A year after scathing documentary, SeaWorld promises change to whale tanks
SeaWorld will build bigger and better environments for killer whales, the star attraction of the marine amusement park chain, the company said Friday. SeaWorld asserts the changes have nothing to do with animal cruelty allegations made by 2013 documentary “Blackfish.”
The Florida-based SeaWorld Entertainment, Inc., claims that within four years the San Diego park will have doubled the size of its current tank. It will be enhanced to also include a “fast water current,” simulating a more natural environment. Adjustments at their other locations, namely Orlando and San Antonio, will come later.
“Blackfish” suggests that SeaWorld’s facilities and showcase program make killer whales unpredictably violent, and seeks to explain the death of multiple trainers.
The bad publicity led to proposed legislation in California that would ban the whales’ being used in commercial entertainment. It also brought about a dissolve in SeaWorld’s 26-year partnership with Southwest airlines, finalized in July, which stemmed from a 30,000-signature petition.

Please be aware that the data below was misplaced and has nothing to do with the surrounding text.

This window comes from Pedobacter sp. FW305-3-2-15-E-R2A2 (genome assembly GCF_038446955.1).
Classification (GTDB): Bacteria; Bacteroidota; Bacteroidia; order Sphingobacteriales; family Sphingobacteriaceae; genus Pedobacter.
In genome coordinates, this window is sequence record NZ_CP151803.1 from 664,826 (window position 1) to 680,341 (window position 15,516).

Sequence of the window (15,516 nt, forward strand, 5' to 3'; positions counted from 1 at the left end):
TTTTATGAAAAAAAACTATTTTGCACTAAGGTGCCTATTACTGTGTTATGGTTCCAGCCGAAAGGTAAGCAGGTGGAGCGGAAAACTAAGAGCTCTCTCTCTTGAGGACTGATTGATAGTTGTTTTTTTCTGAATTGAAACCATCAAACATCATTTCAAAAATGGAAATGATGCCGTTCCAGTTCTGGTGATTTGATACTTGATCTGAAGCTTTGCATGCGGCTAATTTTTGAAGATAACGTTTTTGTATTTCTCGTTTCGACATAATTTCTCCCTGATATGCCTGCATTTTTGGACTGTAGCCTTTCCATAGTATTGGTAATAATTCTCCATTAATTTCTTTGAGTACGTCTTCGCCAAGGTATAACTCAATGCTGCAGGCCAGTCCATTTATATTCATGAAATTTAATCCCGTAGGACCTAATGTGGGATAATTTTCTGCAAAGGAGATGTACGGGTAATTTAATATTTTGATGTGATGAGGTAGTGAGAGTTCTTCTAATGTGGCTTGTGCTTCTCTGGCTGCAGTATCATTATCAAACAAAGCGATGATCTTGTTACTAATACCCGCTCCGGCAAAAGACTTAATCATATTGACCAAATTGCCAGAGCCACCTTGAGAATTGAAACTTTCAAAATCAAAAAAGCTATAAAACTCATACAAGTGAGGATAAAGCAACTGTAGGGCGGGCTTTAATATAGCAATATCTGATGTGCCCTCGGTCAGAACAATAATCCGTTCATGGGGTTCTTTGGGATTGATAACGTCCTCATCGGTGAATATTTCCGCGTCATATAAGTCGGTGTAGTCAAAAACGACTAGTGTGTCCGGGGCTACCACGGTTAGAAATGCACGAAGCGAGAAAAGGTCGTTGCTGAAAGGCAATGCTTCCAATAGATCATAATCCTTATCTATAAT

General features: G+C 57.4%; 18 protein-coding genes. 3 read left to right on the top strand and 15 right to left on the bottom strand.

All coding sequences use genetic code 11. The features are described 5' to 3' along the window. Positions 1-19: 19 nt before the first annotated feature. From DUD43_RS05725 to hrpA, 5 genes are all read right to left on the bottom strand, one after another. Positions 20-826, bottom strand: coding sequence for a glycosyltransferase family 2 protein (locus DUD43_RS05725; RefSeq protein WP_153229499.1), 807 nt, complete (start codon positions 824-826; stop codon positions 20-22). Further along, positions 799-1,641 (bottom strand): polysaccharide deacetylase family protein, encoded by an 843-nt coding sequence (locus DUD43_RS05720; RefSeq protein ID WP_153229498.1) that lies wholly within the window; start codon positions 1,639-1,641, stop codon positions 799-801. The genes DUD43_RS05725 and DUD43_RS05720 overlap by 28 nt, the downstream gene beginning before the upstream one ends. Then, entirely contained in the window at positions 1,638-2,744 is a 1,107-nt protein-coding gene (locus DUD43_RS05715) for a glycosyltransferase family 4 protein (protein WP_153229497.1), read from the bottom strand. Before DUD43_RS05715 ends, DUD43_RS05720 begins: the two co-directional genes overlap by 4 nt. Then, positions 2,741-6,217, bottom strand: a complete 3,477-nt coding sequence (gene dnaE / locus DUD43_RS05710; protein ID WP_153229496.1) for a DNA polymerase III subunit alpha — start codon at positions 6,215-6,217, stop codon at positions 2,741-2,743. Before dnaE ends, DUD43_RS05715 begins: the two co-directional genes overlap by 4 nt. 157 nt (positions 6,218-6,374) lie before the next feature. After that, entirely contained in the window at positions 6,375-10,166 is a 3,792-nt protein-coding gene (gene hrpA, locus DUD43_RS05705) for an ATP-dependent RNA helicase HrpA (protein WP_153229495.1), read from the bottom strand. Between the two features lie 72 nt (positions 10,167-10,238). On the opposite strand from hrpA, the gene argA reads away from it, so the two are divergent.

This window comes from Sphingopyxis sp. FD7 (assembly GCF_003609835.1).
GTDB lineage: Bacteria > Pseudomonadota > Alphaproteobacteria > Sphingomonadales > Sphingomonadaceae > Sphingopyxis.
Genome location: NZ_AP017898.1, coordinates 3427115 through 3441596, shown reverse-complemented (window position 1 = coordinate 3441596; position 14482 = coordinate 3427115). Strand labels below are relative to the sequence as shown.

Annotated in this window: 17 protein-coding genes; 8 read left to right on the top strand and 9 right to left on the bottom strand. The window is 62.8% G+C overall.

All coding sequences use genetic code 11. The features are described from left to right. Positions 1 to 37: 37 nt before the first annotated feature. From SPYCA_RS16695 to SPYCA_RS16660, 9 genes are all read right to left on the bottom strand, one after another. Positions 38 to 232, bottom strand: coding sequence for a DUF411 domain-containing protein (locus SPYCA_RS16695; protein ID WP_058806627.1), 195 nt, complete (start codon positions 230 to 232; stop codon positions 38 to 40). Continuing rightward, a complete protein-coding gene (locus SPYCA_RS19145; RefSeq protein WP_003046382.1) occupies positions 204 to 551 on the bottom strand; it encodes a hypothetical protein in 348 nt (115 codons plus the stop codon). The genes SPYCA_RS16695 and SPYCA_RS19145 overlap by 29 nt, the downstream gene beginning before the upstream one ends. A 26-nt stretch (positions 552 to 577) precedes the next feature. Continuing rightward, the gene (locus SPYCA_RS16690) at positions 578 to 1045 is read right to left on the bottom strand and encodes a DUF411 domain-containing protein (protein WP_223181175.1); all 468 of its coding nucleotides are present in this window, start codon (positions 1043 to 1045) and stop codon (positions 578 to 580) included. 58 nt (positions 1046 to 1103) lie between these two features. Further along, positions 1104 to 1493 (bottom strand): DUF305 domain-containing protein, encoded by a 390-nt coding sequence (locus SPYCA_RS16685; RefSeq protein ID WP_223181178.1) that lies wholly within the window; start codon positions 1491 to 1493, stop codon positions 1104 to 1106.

The Company has also pledged $10 million in research funds, vowing to focus on their threat status in the wild. Former trainer Mark Simmons lauded the move, claiming “I think it’s an enhancement, an obvious evolution of SeaWorld’s mission.”
SeaWorld Entertainment, which went public in 2012, announced a 33 percent plunge in the value of its shares on Wednesday.